Movie Review: A Man Called Otto


In the movie “Boomerang”, released in 1992 and starring Eddie Murphy I remember thinking at the time, that Halle Berry (in one of her early roles) was probably just about the most attractive woman to ever appear on the screen. Some four years later, Berry mentioned that her favorite sport was Baseball, referencing her current husband David Justice in the very good movie “Executive Decision”. About a year later, who would have guessed that Halle Berry was in her garage with her 2 dogs sitting in her car trying to commit suicide because the man she thought was the love of her life was divorcing her. It was only because of her two dogs that Berry decided against ending her life almost 26 years ago.

The new and very good movie “A Man Called Otto” is about grief and loss at the level that Halle Berry experienced in 1997 and the main character in this movie Otto, played very well by Tom Hanks, also tries and fails to kill himself several times in this film. The reason for this is that Otto also lost the love of his life and suicide was his own personal solution while failing to cope with the tremendous pain of losing the one person in this world who he thought was the only one for him. Probably the greatest pain in this world is the pain of the loss of a long-term life partner or the person that you think is definitely the love of your life. Some of us find ways to move on, others of us turn to alcoholism, and others turn to suicide like Otto and Halle Berry.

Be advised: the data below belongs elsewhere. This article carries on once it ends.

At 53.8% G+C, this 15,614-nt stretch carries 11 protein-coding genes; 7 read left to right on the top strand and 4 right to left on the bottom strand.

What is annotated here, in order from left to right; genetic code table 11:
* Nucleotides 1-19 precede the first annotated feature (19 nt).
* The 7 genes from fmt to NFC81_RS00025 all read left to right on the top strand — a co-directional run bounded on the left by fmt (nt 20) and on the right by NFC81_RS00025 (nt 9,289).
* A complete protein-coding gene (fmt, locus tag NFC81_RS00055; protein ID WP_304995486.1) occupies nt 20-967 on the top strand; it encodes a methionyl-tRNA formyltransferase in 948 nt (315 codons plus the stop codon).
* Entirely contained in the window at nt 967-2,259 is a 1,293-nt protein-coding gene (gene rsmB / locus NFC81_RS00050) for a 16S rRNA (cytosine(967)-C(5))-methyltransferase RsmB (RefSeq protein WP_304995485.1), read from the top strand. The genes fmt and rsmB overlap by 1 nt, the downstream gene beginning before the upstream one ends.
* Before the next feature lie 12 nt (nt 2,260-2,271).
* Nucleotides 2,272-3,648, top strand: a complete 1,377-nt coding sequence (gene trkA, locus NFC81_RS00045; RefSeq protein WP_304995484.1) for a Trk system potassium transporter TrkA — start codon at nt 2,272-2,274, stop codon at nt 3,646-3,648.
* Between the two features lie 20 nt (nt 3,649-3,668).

Otto’s unbearable grief manifests itself with episodes of extreme anger towards everyone who lives in the townhouse development he lives in. He wants everything to be perfect, for people in his neighborhood to follow the rules and even to be fairly treated in his job. Even though for all of us, working for other people in too many cases can be too much about injustice and never enough about fairness.

Over time, through a family that moves across the street in Otto’s development, Otto slowly learns that relationships with other people and a sense of purpose in helping others can for some of us, be one solution for unbearable grief. I thought the slow, long-term relationships that Otto maintains throughout this story are the best parts of this film, causing Otto to transition from the bitter and angry man he understandably is, into someone who actually cares about other people. It is his sense of purpose and friendship that helps Otto move forward from his extreme pain. Otto’s life story is told through flashbacks showing Otto’s relationship with his wife from when and how they met, and through all of the tragedies they lived through. All of this is very well performed, highly emotional and at times, hard to watch.

The Rotten Tomatoes ratings are a way too low and insane 68% and are once again, dead wrong. With this movie – because of its powerful message and storytelling is a solid 90% and a strong recommendation.

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